Boubacar Traore, Queen Elizabeth Hall, London

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The Independent Culture

It is years since Boubacar Traoré last played in Britain, and his arrival is announced by a man with a feather and a horn exhorting: "The king of African blues is back." Sterns, the English record label, rediscovered the Malian guitarist and singer after a tape leaked out of Radio Mali in 1987 and was released as Mariama in 1989.

It is years since Boubacar Traoré last played in Britain, and his arrival is announced by a man with a feather and a horn exhorting: "The king of African blues is back." Sterns, the English record label, rediscovered the Malian guitarist and singer after a tape leaked out of Radio Mali in 1987 and was released as Mariama in 1989. He was tracked down to a suburb of Paris; a migrant worker who had long put away his guitar for manual work - any kind of work - to support his family after the death in childbirth of his beloved wife, Pierrette. Many of his songs are dedicated to her, and the sound of his voice and guitar is achingly infused with an unquenchable longing for love in the face of death.

Nicknamed Kar-Kar, his first hits were early Sixties adaptations of American dance crazes - the "Mali Twist" and "Kar-Kar Madison" - wake-up calls from a golden age of African popular music. Not that he made any money from them, and after a change in the country's leadership, he was out of favour, out of work and out of the picture for the next 20 years. Most people thought he was dead until his rediscovery in 1987.

The revival of his flowing, melodic blues - influenced by American rock'n'roll and rooted in West Malian kassonke music - is one of those tales of chance that makes the music's survival all the more precious. At the Queen Elizabeth Hall on London's South Bank, the 63-year-old Traoré's appearance as part of the Africa Remix Festival brought a legend down to earth with an extraordinary performance to an expectant, sell-out audience.

He appears to an auditorium of applause that looks set to last as long as his absence from these shores. He is accompanied by a calabash, set on a thick blanket on a small, round table at the front of the stage, draped in cloth as if for a séance. The way the instrument is played - with the palm, fist and finger rings - seems to summon up the timbre of the stage floor with a surprisingly powerful bass-sound that roots Traoré's songs right at the centre of the earth.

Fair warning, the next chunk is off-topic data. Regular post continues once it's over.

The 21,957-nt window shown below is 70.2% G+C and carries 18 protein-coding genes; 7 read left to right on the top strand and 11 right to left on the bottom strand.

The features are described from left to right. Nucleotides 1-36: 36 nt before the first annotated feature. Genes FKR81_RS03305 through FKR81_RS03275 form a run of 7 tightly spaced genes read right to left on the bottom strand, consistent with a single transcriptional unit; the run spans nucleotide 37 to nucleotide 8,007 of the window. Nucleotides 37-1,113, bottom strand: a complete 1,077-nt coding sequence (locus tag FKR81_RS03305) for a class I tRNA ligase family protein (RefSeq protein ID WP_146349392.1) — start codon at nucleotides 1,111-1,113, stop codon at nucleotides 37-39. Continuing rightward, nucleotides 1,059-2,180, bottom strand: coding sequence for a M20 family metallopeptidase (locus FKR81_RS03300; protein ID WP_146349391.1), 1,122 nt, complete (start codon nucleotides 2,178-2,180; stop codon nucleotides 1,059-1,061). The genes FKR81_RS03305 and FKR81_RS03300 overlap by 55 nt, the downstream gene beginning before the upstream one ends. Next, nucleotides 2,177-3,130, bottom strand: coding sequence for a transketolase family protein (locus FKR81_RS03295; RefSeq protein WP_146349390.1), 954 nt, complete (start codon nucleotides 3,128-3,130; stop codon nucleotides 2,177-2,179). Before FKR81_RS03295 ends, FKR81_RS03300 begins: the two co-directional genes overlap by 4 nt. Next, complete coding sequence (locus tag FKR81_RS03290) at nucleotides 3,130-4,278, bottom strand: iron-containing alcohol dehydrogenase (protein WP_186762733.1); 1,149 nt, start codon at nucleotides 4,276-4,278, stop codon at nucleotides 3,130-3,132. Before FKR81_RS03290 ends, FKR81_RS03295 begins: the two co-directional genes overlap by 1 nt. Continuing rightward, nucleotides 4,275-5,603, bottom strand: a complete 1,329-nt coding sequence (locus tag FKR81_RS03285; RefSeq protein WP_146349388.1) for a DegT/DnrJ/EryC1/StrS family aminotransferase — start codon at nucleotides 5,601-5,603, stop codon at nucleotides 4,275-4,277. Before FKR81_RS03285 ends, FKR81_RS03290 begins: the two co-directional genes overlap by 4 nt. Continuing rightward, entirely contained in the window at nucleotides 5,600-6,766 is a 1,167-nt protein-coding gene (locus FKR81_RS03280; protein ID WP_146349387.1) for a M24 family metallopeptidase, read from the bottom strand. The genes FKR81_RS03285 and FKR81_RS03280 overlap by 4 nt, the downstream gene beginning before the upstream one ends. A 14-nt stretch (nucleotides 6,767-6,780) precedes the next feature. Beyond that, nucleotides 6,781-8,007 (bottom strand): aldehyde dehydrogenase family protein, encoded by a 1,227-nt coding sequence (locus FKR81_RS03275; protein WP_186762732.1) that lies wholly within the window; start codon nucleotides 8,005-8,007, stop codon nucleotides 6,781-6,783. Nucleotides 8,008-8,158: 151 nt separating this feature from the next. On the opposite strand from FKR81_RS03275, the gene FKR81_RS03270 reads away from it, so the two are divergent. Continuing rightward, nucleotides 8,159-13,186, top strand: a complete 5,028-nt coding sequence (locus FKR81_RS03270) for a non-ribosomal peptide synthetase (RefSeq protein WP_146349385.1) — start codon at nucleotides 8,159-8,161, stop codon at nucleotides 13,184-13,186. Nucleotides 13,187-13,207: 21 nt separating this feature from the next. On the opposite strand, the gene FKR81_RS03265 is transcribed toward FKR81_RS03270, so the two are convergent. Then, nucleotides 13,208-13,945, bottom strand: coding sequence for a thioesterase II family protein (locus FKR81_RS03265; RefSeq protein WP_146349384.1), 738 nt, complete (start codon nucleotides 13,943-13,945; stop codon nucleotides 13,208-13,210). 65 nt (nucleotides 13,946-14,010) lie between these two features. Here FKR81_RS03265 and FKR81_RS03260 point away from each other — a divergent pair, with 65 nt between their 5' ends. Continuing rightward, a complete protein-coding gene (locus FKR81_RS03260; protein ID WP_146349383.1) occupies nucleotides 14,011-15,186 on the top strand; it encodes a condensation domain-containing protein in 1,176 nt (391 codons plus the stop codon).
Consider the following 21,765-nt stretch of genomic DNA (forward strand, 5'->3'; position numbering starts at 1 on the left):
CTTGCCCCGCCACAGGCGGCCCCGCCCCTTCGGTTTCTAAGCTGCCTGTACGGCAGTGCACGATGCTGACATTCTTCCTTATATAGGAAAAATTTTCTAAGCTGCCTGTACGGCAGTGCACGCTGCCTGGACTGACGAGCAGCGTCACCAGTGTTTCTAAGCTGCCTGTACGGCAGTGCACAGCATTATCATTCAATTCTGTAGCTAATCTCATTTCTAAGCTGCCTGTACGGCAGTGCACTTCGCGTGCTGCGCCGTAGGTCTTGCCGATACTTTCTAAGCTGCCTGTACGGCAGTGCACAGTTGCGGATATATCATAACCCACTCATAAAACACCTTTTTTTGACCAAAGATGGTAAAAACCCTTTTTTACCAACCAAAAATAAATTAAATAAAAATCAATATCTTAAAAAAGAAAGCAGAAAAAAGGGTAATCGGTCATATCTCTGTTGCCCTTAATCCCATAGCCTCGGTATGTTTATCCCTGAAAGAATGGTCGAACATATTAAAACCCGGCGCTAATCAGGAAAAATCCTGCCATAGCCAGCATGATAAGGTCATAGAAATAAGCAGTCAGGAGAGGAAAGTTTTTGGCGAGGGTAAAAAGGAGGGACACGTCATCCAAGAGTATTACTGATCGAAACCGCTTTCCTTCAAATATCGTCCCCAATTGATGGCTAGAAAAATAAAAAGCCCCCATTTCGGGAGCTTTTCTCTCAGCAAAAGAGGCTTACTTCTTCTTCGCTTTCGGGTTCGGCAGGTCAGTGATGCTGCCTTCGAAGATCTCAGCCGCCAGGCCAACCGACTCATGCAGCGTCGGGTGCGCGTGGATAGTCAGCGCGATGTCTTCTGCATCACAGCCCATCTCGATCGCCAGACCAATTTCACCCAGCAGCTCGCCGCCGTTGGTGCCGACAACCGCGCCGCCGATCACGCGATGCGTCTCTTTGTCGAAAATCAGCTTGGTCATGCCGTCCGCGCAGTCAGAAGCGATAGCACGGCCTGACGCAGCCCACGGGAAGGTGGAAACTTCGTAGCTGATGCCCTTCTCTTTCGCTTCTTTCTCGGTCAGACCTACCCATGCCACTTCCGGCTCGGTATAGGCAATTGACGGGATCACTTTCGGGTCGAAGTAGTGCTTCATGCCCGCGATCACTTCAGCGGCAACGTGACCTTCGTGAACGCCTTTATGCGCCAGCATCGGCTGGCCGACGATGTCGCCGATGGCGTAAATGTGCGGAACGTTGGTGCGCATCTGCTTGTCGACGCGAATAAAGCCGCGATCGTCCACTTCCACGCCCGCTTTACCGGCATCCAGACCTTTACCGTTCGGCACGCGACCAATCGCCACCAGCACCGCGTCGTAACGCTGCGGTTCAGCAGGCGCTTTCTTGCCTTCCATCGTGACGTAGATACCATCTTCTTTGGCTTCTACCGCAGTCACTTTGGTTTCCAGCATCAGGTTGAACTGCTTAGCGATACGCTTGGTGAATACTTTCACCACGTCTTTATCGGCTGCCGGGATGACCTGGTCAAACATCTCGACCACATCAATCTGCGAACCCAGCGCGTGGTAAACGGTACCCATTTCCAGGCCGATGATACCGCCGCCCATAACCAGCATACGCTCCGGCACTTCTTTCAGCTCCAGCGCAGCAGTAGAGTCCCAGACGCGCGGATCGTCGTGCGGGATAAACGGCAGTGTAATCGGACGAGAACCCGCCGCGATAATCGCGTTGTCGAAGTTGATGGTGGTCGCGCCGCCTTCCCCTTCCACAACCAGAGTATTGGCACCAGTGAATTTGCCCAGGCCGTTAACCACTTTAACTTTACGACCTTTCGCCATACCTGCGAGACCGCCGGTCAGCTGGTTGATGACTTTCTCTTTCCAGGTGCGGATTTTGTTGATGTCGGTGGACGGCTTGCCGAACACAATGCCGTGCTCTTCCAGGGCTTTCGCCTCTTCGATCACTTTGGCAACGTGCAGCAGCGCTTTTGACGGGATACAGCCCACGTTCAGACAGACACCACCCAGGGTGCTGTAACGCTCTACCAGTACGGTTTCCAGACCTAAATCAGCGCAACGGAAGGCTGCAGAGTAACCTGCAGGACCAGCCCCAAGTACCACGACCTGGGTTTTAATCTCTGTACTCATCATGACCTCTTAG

He begins with the achingly beautiful lament for absent love that is "Santa Maria". He has a powerful picking technique and it is the bass melody lines that do much of the work in carrying the songs. His complex figures are musical wanderers, beginning as slow, blues lines that develop into dance tunes; his solos often breaking in and out of different time signatures.

It's music that's impossible to resist, and during the next 90 minutes, the audience is transported into Kar-Kar time, via the likes of the mournful "Les Enfants de Pierrette", or the country-building exhortations of "Kayes-ba". By the time he returns for the first of two encores, the standing ovation from the crowd sees this king of African blues raise his fists in a most satisfying triumph against epic adversity. "Fate made me an old man," he says on the 2001 documentary I'll Sing for You, "and now it has made me a young man again."

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